Greek Goddess Aidos  

Posted by Stella Clark

Greek Goddess Aidos Image
AIDOS (pronounced AY-dose) is the Greek Goddess of modesty. She is the daughter of Prometheus, the Titan God of planning, and she acted as a conscience, to keep men from doing wrong. Aidos was often in the company of Nemesis, Goddess of retribution, who would punish those who failed to heed the guidance of Aidos. Her name, which means "modesty," is also seen as AEDOS, and she was also called AISKHYNE or AISCHYNE, which means "shame."

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Pandora Prometheus Wife  

Posted by Stella Clark

Pandora Prometheus Wife Image
I THINK WE ALL KNOW THE WONDERFUL TALE OF HOW THE GREEK TITAN, PROMETHEUS, UPSTAGED ZEUS AND CARRIED THE GODS' FIRE TO THE HUMANS. AND, FOR THIS FELONIOUS ACT, HE WAS SHACKLED TO A ROCK ON MOUNT CAUCUSUS WHERE AN EAGLE PERPETUALLY GNAWED AT HIS EVER-REPLENISHING LIVER. NOW, IT WAS KNOWN THAT PROMETHEUS DID NOT ACT ALONE, THAT, IN FACT, HIS BROTHER EPENETHEUS HAD HELPED WITH THE TASK, BUT THIS COULD NOT BE PROVEN. SO, INSTEAD OF THE TERRIBLE PUNISHMENT LIKE THAT OF PROMETHEUS, THE GODS DEVISED A MORE SUBTLE TYPE OF PUNISHMENT FOR HIM...THE BEAUTIFUL PANDORA WHO WOULD BE SENT TO BECOME HIS WIFE.

HER NAME MEANS "ALL-GIFTED" AND THAT SHE WAS. AT ZEUS'S COMMAND, HER BODY WAS CREATED OUT OF CLAY AND FIRE BY HEPHAESTUS, THE CLEVER BLACKSMITH OF THE HEAVENS. AND THE, ALL OF THE GODS GATHERED TO GIVE HER GIFTS. APHRODITE GIFTED HER WITH GREAT BEAUTY; HERMES WITH CLEVER SPEECH; AND APOLLO WITH MUSIC. HEPHAESTUS PLACED A GOLDEN CROWN ON HER HEAD WHICH HE HAD ENGRAVED WITH MAGICAL SYMBOLS. THE HORAE WREATHED HER IN A WIDE ARRAY OF FRESH FLOWERS. SHE WAS TRULY THE LOVELIEST MORTAL WOMAN WHO HAD YET BEEN PLACED UPON THE EARTH.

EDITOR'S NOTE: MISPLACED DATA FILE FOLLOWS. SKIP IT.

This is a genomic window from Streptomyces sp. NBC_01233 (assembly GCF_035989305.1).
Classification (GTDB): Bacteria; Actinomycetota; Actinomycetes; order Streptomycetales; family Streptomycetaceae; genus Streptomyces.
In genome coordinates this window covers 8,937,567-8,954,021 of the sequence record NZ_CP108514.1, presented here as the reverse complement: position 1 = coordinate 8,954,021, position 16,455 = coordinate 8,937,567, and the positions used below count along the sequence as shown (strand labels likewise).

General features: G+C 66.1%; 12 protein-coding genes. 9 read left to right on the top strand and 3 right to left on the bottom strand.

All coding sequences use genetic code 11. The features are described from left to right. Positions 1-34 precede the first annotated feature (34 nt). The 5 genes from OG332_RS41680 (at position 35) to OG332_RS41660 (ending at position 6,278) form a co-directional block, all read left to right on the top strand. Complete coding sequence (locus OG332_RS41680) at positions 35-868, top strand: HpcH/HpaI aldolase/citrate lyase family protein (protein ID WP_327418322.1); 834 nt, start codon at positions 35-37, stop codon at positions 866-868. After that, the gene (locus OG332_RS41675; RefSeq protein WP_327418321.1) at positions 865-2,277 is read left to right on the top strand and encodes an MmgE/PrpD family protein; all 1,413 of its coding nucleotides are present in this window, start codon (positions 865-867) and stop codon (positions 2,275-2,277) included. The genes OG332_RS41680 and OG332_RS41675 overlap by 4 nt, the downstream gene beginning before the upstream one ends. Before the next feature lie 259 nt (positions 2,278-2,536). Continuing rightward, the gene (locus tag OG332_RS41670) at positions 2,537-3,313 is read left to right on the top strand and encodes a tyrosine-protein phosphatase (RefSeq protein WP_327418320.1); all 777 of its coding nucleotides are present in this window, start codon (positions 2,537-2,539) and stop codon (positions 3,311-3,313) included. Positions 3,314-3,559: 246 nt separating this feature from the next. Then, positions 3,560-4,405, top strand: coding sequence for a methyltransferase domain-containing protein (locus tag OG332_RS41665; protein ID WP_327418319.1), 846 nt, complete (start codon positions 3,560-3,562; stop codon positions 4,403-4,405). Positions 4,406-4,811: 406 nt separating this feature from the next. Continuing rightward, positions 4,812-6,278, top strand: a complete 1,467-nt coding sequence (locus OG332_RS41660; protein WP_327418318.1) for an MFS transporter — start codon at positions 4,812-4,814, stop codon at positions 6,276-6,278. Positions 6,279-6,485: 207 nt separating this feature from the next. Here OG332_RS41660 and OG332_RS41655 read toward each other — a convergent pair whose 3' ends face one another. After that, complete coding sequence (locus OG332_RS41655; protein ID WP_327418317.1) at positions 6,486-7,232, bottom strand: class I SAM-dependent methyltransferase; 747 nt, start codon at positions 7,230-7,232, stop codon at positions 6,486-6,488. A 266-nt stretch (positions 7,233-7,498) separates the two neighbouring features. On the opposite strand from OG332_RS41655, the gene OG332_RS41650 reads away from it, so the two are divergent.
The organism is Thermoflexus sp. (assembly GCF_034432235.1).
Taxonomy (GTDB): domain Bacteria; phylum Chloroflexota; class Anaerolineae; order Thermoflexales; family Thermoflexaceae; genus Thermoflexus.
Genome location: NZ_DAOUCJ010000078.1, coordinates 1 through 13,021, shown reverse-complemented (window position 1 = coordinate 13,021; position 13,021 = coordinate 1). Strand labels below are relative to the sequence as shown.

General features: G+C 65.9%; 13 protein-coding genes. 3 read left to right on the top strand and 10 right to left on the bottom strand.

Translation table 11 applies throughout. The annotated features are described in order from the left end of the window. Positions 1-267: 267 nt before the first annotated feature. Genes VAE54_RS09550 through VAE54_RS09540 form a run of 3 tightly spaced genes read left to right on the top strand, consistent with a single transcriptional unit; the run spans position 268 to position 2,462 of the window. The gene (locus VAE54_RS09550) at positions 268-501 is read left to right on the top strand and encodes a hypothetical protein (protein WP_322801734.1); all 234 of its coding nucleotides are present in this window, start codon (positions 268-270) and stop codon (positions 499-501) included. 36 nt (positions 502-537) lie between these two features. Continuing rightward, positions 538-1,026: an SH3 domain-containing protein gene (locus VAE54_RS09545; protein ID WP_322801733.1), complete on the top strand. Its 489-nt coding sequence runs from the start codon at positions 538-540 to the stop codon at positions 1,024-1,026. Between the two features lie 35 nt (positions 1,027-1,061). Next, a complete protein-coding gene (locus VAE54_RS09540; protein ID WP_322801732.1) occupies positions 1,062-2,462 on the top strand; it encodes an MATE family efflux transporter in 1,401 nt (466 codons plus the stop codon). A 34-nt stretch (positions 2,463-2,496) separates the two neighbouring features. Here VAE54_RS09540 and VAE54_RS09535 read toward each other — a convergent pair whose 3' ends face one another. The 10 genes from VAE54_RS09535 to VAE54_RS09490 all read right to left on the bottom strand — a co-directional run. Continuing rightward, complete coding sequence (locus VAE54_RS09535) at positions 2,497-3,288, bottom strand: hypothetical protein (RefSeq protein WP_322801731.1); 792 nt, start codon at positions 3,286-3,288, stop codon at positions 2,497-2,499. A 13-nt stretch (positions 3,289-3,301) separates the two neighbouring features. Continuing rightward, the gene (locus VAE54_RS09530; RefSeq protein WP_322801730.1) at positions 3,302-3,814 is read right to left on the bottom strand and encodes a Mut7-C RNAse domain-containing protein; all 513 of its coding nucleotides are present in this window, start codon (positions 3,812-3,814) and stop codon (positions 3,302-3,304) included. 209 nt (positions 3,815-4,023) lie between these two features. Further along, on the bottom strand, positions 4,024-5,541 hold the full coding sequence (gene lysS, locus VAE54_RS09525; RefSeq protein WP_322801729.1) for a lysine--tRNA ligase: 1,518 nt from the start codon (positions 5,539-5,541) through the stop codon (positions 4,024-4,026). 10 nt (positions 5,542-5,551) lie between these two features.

HOWEVER, THERE WAS ANOTHER GIFT WHICH I HAVE YET TO MENTION. IT WAS THE GIFT FROM HERA, THE GODDESS OF MARRIAGE. SHE GAVE PANDORA THE GIFT OF INSATIABLE CURIOSITY. WE'LL NEVER KNOW WHY HERA CHOSE THAT GIFT. PERHAPS IT WAS BECAUSE SHE DISLIKED THE IDEA OF CREATING A PASSIVE VIRGIN TO BE PAWNED OFF AS A HELPLESS BRIDE, FOR SHE HERSELF, COULD NEVER BE CALLED A PASSIVE WIFE. IN FACT, WE FIND IN HERA THE IMAGE OF A WOMAN WHO FIGHTS TO BE HEARD AND IS NOT DISMISSED IN MARRIAGE, A WOMAN WHO WAS CONSTANTLY REBELLING AGAINST THE STEREOTYPE OF THE HUMBLE AND OBEDIENT WIFE.

SO, WHEN PANDORA WAS SENT TO EARTH TO BE WITH EPINETHEUS, THE GODS ALSO PROVIDED HER WITH A DOWRY; IT WAS A STRANGE LIDDED JAR WHICH, UNBEKNOWNST TO PANDORA, WAS FILLED WITH ALL OF THE HORRIBLE ILLS THAT PLAGUE PEOPLE BY DAY AND MALADIES OF THE NIGHT. SHE IS TOLD NOT TO OPEN THE JAR, BUT, OF COURSE, WE MUST REMEMBER HERA'S GIFT. SO, FOR A TIME SHE AGREES TO AND PLAYS THE PART OF THE PERFECT, SUBMISSIVE WIFE. BUT EVENTUALLY, HOWEVER, SHE CAN NO LONGER CONTAIN HERSELF AND OPENS THE JAR...AND AS EVERYONE KNOWS...THIS ONE ACT UNLEASHED ALL THE ILLS OF HUMANKIND WHICH HAVE TROUBLED US EVER SINCE.

BUT, ONE THING REMAINED IN THE BOTTOM OF THE JAR AND THAT WAS HOPE...HOPE WHICH HAS BEEN WITH US ALWAYS. AND, WHENEVER WE ARE TROUBLED BY DISEASE AND DEATH, IT IS THIS HOPE THAT KEEPS US AFLOAT.

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Contemplate The Mysteries Of Death With Baba Yaga  

Posted by Stella Clark

Contemplate The Mysteries Of Death With Baba Yaga Cover
Baba Yaga is the Russian spirit who rules the conjunction of magic and harsh reality, of limits and possibilites. This Death Spirit provides fertility when she chooses, but she also consumes those who disappoint her.

Baba Yaga, iron-toothed and boney-legged, wears a neclace of human skulls; her ome is surrounded by a fence crafted from human bones. She offers comprehension, not comfort.